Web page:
BEIRUT, LEBANON (6:35 P.M.) – Turkish President Recep Tayyip Erdogan continued this week his annual denial of atrocities committed against the Armenian people during the start of World War I.
However, the Turkish President took it one step further this year by justifying the deportation of the Armenian people and their subsequent genocide along the road to the Syrian Desert.
Erdogan said, “the relocation of the Armenian gangs and their supporters, who massacred the Muslim people, including women and children, in eastern Anatolia, was the most reasonable action that could be taken in such a period.” He added that “the doors of our archives are wide open to all seeking the truth.”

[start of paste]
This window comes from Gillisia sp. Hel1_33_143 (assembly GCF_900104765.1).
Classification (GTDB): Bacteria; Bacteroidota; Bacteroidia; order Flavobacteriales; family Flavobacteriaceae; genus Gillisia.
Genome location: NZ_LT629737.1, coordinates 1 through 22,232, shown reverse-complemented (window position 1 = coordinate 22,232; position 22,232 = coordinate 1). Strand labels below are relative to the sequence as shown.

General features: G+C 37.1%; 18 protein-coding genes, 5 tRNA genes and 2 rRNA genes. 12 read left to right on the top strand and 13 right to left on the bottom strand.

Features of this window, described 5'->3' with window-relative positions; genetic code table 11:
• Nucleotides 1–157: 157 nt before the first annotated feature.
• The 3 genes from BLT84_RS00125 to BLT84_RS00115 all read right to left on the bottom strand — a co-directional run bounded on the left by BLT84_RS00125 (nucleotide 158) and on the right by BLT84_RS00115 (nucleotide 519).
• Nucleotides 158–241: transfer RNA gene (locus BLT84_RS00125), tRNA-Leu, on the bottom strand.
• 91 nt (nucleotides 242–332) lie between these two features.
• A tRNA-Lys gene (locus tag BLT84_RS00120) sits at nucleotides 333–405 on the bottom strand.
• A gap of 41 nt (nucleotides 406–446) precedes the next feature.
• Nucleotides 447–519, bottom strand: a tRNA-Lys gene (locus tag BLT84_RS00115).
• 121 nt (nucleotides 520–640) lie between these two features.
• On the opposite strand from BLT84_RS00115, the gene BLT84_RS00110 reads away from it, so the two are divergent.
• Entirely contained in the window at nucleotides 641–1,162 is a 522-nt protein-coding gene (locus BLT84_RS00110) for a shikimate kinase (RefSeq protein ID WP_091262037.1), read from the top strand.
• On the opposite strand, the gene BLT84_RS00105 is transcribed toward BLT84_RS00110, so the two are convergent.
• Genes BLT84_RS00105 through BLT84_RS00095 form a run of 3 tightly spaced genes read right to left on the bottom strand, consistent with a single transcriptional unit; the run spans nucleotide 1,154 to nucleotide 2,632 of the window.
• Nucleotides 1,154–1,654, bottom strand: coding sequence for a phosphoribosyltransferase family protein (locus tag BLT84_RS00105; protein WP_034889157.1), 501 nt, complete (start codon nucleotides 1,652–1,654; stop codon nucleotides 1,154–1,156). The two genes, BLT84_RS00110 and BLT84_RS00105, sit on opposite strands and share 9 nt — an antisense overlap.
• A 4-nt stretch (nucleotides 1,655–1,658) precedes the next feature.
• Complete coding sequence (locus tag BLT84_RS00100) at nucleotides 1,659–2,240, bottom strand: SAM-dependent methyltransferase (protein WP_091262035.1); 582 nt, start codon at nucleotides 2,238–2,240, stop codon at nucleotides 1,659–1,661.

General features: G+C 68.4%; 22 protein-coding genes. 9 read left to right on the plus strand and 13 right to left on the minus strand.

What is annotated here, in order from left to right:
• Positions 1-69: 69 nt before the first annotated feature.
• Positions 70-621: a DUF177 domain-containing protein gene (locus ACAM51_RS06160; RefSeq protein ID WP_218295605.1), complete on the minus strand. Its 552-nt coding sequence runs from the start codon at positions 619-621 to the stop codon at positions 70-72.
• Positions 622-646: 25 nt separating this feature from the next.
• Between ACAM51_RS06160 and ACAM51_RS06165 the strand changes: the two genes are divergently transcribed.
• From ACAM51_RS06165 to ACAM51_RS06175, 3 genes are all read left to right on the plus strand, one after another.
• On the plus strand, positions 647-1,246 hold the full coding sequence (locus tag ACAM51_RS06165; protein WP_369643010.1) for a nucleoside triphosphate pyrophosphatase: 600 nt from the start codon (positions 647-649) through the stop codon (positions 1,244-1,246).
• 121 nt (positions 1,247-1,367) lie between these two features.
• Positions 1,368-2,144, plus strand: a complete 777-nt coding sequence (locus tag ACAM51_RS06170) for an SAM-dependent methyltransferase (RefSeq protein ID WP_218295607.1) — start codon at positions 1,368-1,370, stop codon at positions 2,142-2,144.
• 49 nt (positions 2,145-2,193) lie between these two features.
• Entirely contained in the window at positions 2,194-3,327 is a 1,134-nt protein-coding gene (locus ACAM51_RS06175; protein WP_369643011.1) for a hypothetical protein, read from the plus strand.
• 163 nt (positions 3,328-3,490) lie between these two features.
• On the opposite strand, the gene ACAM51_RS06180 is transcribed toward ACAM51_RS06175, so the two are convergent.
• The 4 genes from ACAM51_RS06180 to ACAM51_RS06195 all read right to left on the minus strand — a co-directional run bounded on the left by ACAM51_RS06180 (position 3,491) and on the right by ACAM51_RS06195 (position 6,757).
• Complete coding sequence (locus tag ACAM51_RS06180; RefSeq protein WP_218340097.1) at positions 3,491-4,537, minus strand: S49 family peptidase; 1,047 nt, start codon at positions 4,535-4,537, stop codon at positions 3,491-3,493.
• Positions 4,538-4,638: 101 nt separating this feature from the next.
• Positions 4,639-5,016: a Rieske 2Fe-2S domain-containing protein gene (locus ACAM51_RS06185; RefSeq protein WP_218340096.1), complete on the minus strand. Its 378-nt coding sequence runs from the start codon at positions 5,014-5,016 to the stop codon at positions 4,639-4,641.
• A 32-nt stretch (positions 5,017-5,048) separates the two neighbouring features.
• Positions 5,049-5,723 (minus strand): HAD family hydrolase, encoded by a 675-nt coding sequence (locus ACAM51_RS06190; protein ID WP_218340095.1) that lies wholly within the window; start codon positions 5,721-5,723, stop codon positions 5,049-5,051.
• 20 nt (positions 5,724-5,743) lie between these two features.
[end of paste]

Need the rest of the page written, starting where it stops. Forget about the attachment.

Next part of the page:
The Turkish President’s justification mimics the same response the Young Turks made, which attempts to depict Armenians at the time as violent renegades that betrayed Turkey.
What became known as the “Armenian Genocide” resulted in the death of an estimate 1.5 million people, coupled with the mass diaspora of the remaining Armenians to countries like Syria, Lebanon, Palestine, and Iraq.
Many of the descendants of those killed during the 1915 Genocide can still be found in the Middle East region, with Syria and Lebanon boasting large communities of Armenians.
In addition to the death of 1.5 million Armenians, the Ottoman Empire carried out the deportation and genocide of an estimated 750,000-1,000,000 Assyrians (Seyfo Genocide) and Greeks.
Turkey maintains no genocide took place, but recognizes that a large number of Armenians, Assyrians, and Greeks were forcibly displaced in 1915.